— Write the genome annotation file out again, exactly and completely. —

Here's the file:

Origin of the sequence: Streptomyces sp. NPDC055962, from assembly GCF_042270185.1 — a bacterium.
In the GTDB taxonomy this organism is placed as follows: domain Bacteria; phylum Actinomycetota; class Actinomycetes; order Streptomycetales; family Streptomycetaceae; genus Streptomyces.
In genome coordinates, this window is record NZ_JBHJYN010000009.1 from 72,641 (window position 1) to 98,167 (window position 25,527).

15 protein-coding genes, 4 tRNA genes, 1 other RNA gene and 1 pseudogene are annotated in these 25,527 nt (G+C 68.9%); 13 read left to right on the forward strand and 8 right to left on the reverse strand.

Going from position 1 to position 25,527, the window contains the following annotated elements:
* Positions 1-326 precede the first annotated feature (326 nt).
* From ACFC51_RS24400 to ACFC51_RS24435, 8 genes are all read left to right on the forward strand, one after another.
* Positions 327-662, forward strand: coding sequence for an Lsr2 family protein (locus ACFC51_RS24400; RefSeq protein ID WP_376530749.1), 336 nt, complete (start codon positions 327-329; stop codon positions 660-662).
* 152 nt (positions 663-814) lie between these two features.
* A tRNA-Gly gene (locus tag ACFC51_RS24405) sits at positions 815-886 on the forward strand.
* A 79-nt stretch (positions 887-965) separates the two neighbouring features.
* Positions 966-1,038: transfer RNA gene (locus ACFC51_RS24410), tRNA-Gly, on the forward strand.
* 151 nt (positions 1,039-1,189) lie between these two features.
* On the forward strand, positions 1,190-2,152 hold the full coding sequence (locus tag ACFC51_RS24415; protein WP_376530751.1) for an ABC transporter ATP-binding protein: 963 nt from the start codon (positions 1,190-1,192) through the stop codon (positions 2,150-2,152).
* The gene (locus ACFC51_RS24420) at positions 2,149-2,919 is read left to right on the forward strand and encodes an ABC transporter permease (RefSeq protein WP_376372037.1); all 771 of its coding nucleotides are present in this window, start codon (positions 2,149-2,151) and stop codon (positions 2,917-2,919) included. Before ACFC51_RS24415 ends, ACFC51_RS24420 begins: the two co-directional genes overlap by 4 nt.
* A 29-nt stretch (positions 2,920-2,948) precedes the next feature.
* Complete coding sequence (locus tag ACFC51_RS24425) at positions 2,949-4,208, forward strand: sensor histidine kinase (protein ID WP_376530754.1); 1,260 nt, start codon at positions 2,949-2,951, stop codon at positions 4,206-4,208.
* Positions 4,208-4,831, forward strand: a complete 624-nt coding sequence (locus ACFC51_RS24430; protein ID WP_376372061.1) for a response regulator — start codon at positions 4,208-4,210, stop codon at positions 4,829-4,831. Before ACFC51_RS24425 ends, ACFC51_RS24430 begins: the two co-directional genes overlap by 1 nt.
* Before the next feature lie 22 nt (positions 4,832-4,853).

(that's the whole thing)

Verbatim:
Origin of the sequence: Streptomyces sp. NPDC055962, from assembly GCF_042270185.1 — a bacterium.
In the GTDB taxonomy this organism is placed as follows: domain Bacteria; phylum Actinomycetota; class Actinomycetes; order Streptomycetales; family Streptomycetaceae; genus Streptomyces.
In genome coordinates, this window is record NZ_JBHJYN010000009.1 from 72,641 (window position 1) to 98,167 (window position 25,527).

15 protein-coding genes, 4 tRNA genes, 1 other RNA gene and 1 pseudogene are annotated in these 25,527 nt (G+C 68.9%); 13 read left to right on the forward strand and 8 right to left on the reverse strand.

Going from position 1 to position 25,527, the window contains the following annotated elements:
* Positions 1-326 precede the first annotated feature (326 nt).
* From ACFC51_RS24400 to ACFC51_RS24435, 8 genes are all read left to right on the forward strand, one after another.
* Positions 327-662, forward strand: coding sequence for an Lsr2 family protein (locus ACFC51_RS24400; RefSeq protein ID WP_376530749.1), 336 nt, complete (start codon positions 327-329; stop codon positions 660-662).
* 152 nt (positions 663-814) lie between these two features.
* A tRNA-Gly gene (locus tag ACFC51_RS24405) sits at positions 815-886 on the forward strand.
* A 79-nt stretch (positions 887-965) separates the two neighbouring features.
* Positions 966-1,038: transfer RNA gene (locus ACFC51_RS24410), tRNA-Gly, on the forward strand.
* 151 nt (positions 1,039-1,189) lie between these two features.
* On the forward strand, positions 1,190-2,152 hold the full coding sequence (locus tag ACFC51_RS24415; protein WP_376530751.1) for an ABC transporter ATP-binding protein: 963 nt from the start codon (positions 1,190-1,192) through the stop codon (positions 2,150-2,152).
* The gene (locus ACFC51_RS24420) at positions 2,149-2,919 is read left to right on the forward strand and encodes an ABC transporter permease (RefSeq protein WP_376372037.1); all 771 of its coding nucleotides are present in this window, start codon (positions 2,149-2,151) and stop codon (positions 2,917-2,919) included. Before ACFC51_RS24415 ends, ACFC51_RS24420 begins: the two co-directional genes overlap by 4 nt.
* A 29-nt stretch (positions 2,920-2,948) precedes the next feature.
* Complete coding sequence (locus tag ACFC51_RS24425) at positions 2,949-4,208, forward strand: sensor histidine kinase (protein ID WP_376530754.1); 1,260 nt, start codon at positions 2,949-2,951, stop codon at positions 4,206-4,208.
* Positions 4,208-4,831, forward strand: a complete 624-nt coding sequence (locus ACFC51_RS24430; protein ID WP_376372061.1) for a response regulator — start codon at positions 4,208-4,210, stop codon at positions 4,829-4,831. Before ACFC51_RS24425 ends, ACFC51_RS24430 begins: the two co-directional genes overlap by 1 nt.
* Before the next feature lie 22 nt (positions 4,832-4,853).